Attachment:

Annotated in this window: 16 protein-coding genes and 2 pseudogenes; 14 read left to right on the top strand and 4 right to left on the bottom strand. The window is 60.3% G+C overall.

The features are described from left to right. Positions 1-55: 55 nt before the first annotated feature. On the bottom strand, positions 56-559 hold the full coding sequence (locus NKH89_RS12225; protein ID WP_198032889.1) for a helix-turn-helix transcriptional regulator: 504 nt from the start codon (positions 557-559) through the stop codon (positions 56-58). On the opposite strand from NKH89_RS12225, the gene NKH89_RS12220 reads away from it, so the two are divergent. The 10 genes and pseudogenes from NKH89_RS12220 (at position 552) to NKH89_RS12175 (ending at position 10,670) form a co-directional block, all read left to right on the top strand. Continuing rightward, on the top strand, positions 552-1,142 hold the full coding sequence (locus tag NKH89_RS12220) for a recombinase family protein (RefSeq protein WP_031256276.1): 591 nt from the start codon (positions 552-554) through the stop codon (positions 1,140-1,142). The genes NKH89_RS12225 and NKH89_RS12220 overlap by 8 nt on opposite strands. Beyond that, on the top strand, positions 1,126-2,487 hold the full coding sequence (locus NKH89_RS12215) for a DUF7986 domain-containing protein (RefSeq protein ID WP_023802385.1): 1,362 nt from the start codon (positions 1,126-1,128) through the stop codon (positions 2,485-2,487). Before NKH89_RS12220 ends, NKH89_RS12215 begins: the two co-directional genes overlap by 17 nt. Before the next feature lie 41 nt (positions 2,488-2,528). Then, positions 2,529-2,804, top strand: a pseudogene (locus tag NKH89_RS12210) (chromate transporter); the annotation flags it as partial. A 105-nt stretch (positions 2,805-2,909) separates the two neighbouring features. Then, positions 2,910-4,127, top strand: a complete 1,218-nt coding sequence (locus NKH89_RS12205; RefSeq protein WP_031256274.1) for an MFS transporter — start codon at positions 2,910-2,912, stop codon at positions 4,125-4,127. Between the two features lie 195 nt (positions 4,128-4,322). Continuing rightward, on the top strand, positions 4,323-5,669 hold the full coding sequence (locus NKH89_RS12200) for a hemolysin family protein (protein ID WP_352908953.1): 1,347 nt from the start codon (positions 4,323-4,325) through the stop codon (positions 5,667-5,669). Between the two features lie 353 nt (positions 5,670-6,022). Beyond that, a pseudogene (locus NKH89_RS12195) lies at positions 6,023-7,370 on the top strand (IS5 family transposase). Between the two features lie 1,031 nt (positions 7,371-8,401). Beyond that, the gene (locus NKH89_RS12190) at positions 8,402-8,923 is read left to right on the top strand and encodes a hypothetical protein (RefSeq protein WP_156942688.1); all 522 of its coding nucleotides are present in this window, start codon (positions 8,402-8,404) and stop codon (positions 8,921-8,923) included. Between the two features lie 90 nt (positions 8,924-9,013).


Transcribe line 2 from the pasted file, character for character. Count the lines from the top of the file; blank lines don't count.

The features are described from left to right. Positions 1-55: 55 nt before the first annotated feature. On the bottom strand, positions 56-559 hold the full coding sequence (locus NKH89_RS12225; protein ID WP_198032889.1) for a helix-turn-helix transcriptional regulator: 504 nt from the start codon (positions 557-559) through the stop codon (positions 56-58). On the opposite strand from NKH89_RS12225, the gene NKH89_RS12220 reads away from it, so the two are divergent. The 10 genes and pseudogenes from NKH89_RS12220 (at position 552) to NKH89_RS12175 (ending at position 10,670) form a co-directional block, all read left to right on the top strand. Continuing rightward, on the top strand, positions 552-1,142 hold the full coding sequence (locus tag NKH89_RS12220) for a recombinase family protein (RefSeq protein WP_031256276.1): 591 nt from the start codon (positions 552-554) through the stop codon (positions 1,140-1,142). The genes NKH89_RS12225 and NKH89_RS12220 overlap by 8 nt on opposite strands. Beyond that, on the top strand, positions 1,126-2,487 hold the full coding sequence (locus NKH89_RS12215) for a DUF7986 domain-containing protein (RefSeq protein ID WP_023802385.1): 1,362 nt from the start codon (positions 1,126-1,128) through the stop codon (positions 2,485-2,487). Before NKH89_RS12220 ends, NKH89_RS12215 begins: the two co-directional genes overlap by 17 nt. Before the next feature lie 41 nt (positions 2,488-2,528). Then, positions 2,529-2,804, top strand: a pseudogene (locus tag NKH89_RS12210) (chromate transporter); the annotation flags it as partial. A 105-nt stretch (positions 2,805-2,909) separates the two neighbouring features. Then, positions 2,910-4,127, top strand: a complete 1,218-nt coding sequence (locus NKH89_RS12205; RefSeq protein WP_031256274.1) for an MFS transporter — start codon at positions 2,910-2,912, stop codon at positions 4,125-4,127. Between the two features lie 195 nt (positions 4,128-4,322). Continuing rightward, on the top strand, positions 4,323-5,669 hold the full coding sequence (locus NKH89_RS12200) for a hemolysin family protein (protein ID WP_352908953.1): 1,347 nt from the start codon (positions 4,323-4,325) through the stop codon (positions 5,667-5,669). Between the two features lie 353 nt (positions 5,670-6,022). Beyond that, a pseudogene (locus NKH89_RS12195) lies at positions 6,023-7,370 on the top strand (IS5 family transposase). Between the two features lie 1,031 nt (positions 7,371-8,401). Beyond that, the gene (locus NKH89_RS12190) at positions 8,402-8,923 is read left to right on the top strand and encodes a hypothetical protein (RefSeq protein WP_156942688.1); all 522 of its coding nucleotides are present in this window, start codon (positions 8,402-8,404) and stop codon (positions 8,921-8,923) included. Between the two features lie 90 nt (positions 8,924-9,013).